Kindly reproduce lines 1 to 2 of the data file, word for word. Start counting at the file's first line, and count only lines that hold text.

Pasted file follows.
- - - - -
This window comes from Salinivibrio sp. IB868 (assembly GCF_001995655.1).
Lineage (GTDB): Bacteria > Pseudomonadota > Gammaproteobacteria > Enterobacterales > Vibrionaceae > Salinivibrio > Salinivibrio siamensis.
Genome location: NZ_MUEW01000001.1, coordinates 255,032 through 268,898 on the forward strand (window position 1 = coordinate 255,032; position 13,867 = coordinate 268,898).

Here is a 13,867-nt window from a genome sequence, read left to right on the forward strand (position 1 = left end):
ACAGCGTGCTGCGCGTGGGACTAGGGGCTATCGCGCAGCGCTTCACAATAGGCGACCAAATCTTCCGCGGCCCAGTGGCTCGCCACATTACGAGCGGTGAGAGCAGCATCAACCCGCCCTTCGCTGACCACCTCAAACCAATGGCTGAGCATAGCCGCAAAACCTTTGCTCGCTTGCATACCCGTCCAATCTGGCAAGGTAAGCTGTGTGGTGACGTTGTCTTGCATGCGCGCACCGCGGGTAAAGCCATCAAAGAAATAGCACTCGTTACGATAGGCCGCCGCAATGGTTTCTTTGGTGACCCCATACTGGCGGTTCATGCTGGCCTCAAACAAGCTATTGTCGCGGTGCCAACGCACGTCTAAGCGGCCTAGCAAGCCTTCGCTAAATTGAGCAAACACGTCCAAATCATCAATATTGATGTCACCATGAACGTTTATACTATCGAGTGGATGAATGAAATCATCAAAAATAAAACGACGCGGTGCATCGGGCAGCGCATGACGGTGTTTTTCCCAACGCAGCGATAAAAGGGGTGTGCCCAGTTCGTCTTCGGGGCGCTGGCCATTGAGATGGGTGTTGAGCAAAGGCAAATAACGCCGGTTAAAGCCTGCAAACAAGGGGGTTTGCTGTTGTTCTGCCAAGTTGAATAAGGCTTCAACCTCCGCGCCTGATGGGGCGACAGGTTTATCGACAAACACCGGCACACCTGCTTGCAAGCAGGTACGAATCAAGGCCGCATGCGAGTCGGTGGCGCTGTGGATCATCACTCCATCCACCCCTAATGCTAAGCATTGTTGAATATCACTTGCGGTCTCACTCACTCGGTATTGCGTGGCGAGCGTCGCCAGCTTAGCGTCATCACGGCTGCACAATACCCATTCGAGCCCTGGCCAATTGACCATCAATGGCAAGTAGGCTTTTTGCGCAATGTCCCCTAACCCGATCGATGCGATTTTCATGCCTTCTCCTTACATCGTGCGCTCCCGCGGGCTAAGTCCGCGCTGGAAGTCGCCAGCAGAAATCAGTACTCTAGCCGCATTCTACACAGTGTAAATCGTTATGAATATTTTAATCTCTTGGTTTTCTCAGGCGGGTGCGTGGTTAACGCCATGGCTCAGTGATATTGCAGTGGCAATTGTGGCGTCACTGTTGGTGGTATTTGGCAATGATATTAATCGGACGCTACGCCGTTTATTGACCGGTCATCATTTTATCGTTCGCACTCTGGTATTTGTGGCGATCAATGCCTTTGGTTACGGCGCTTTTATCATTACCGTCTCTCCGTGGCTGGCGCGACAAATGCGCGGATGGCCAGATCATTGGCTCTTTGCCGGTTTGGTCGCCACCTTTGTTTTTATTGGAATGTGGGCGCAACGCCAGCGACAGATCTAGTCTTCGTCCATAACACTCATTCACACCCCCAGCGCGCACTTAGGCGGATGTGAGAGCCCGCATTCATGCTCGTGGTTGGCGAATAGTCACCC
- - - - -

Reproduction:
This window comes from Salinivibrio sp. IB868 (assembly GCF_001995655.1).
Lineage (GTDB): Bacteria > Pseudomonadota > Gammaproteobacteria > Enterobacterales > Vibrionaceae > Salinivibrio > Salinivibrio siamensis.